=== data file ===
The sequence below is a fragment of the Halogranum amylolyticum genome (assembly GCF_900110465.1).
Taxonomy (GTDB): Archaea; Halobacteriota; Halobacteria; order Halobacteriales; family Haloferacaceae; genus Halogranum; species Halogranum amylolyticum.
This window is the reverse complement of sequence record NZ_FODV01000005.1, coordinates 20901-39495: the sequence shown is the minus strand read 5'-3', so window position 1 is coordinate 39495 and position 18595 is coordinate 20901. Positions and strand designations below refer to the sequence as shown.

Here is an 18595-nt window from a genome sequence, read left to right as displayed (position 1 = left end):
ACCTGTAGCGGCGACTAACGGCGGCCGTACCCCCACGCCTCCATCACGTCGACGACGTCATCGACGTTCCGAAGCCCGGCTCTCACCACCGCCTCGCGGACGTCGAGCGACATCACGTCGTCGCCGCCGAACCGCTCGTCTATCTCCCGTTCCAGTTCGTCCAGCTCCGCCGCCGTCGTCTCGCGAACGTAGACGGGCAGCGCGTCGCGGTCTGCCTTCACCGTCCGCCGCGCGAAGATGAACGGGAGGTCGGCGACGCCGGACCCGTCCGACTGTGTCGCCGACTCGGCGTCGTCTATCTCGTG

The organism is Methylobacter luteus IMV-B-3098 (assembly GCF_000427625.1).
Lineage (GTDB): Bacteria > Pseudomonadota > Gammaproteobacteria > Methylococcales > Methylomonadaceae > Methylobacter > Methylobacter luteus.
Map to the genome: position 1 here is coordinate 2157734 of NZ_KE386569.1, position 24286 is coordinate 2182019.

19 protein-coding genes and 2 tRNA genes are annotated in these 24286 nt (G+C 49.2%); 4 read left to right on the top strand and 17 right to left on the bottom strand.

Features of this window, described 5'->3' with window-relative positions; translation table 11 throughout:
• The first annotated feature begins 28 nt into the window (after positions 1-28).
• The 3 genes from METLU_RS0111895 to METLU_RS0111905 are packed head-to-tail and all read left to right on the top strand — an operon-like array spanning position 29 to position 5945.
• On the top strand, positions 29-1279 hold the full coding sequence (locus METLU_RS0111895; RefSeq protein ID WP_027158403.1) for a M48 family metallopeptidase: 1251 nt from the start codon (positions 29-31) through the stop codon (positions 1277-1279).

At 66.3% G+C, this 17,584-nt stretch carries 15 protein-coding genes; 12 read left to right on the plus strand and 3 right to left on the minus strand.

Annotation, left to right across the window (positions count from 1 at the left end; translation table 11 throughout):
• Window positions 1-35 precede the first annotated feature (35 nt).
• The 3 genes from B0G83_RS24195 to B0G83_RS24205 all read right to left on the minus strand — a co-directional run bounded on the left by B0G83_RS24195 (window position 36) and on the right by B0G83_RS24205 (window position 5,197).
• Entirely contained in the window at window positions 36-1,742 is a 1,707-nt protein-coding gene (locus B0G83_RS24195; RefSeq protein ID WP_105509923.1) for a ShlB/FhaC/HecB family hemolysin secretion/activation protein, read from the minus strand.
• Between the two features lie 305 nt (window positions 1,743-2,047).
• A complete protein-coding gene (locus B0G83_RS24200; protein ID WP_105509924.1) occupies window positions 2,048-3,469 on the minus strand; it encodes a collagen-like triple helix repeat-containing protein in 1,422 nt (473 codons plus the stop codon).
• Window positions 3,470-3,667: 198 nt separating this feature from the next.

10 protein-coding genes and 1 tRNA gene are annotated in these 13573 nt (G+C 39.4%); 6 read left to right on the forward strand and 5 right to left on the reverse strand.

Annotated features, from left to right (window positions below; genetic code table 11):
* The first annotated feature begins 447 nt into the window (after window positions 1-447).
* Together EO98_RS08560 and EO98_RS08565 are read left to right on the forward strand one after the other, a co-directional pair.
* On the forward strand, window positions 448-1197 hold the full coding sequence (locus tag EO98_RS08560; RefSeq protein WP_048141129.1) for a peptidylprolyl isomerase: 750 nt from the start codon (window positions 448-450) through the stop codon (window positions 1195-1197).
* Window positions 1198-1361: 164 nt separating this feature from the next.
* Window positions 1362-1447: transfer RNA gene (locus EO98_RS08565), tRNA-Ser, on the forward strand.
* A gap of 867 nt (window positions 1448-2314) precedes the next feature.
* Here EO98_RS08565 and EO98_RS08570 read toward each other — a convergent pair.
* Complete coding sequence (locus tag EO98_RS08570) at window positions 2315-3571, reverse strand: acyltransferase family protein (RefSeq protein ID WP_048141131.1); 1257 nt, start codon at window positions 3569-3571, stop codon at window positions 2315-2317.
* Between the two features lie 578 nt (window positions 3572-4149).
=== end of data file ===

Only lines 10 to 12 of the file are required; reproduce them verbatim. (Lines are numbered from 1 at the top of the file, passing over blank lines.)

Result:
Features of this window, described 5'->3' with window-relative positions; translation table 11 throughout:
• The first annotated feature begins 28 nt into the window (after positions 1-28).
• The 3 genes from METLU_RS0111895 to METLU_RS0111905 are packed head-to-tail and all read left to right on the top strand — an operon-like array spanning position 29 to position 5945.